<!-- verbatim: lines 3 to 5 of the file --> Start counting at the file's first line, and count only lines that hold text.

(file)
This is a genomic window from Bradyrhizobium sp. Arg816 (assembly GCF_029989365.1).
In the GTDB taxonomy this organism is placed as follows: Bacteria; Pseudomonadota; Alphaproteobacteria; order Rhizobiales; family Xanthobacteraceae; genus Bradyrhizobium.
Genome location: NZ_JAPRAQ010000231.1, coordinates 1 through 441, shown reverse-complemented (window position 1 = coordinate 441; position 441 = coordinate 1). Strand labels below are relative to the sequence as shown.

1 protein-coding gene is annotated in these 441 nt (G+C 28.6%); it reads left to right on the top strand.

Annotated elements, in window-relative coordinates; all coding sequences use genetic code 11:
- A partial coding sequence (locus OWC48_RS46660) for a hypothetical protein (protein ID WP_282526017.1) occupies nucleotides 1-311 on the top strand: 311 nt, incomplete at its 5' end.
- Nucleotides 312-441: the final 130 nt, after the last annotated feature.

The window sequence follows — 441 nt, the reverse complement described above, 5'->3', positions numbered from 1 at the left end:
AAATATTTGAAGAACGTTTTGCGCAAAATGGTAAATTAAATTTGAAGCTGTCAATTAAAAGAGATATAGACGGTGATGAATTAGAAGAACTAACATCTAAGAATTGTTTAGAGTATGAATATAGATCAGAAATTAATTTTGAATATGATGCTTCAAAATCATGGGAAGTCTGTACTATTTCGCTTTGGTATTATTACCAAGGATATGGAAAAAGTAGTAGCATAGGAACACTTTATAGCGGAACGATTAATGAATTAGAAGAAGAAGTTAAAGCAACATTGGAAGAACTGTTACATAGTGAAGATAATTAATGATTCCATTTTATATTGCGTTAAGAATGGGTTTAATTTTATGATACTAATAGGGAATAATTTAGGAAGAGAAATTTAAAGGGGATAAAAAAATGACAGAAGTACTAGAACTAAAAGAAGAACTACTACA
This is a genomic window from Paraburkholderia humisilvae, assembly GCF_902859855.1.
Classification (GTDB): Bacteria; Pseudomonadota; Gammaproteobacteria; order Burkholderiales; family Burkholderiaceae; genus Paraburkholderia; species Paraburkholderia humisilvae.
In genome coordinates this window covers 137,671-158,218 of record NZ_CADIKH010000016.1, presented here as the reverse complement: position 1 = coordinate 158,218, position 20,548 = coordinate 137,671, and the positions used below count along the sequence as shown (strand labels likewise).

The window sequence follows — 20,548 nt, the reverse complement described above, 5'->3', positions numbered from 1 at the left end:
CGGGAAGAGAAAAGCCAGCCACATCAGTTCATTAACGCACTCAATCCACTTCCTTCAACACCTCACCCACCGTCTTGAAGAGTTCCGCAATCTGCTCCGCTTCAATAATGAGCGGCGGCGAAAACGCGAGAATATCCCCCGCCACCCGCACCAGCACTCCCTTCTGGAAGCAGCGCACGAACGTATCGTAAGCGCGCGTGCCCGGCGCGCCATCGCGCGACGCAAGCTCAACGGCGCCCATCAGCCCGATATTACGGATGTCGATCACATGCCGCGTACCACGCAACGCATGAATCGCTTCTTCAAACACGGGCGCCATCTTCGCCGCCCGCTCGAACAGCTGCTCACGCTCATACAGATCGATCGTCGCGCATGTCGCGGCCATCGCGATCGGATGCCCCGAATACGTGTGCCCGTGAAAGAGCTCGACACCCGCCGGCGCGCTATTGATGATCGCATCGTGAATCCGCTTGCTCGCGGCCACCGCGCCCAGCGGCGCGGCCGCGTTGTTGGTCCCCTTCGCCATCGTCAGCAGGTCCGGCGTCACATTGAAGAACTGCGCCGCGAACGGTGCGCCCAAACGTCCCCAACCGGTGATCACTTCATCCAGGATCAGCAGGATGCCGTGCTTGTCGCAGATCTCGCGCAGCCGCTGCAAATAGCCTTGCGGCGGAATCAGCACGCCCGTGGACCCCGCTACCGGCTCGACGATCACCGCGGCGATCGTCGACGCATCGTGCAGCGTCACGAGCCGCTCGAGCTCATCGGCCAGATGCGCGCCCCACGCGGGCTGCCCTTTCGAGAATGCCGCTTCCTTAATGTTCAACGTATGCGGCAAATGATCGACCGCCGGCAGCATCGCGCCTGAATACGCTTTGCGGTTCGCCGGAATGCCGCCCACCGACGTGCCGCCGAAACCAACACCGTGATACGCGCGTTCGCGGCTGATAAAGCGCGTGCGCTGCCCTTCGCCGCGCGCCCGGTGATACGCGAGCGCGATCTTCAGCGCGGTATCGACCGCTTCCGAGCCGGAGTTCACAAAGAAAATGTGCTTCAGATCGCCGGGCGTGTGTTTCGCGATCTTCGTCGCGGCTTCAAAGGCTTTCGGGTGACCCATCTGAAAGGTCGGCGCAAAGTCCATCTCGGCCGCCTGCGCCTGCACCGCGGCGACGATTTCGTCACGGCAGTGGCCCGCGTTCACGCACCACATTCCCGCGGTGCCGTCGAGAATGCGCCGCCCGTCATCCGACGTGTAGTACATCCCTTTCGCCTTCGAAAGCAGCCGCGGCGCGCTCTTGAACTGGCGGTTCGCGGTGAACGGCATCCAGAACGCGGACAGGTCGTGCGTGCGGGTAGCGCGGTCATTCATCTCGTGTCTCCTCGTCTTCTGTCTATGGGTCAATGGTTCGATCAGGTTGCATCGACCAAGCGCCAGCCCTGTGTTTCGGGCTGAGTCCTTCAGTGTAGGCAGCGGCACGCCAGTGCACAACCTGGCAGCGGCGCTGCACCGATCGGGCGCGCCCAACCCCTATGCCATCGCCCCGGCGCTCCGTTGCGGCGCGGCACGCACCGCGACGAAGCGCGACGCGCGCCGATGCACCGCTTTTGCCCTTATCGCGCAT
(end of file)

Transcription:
Genome location: NZ_JAPRAQ010000231.1, coordinates 1 through 441, shown reverse-complemented (window position 1 = coordinate 441; position 441 = coordinate 1). Strand labels below are relative to the sequence as shown.

1 protein-coding gene is annotated in these 441 nt (G+C 28.6%); it reads left to right on the top strand.

Annotated elements, in window-relative coordinates; all coding sequences use genetic code 11: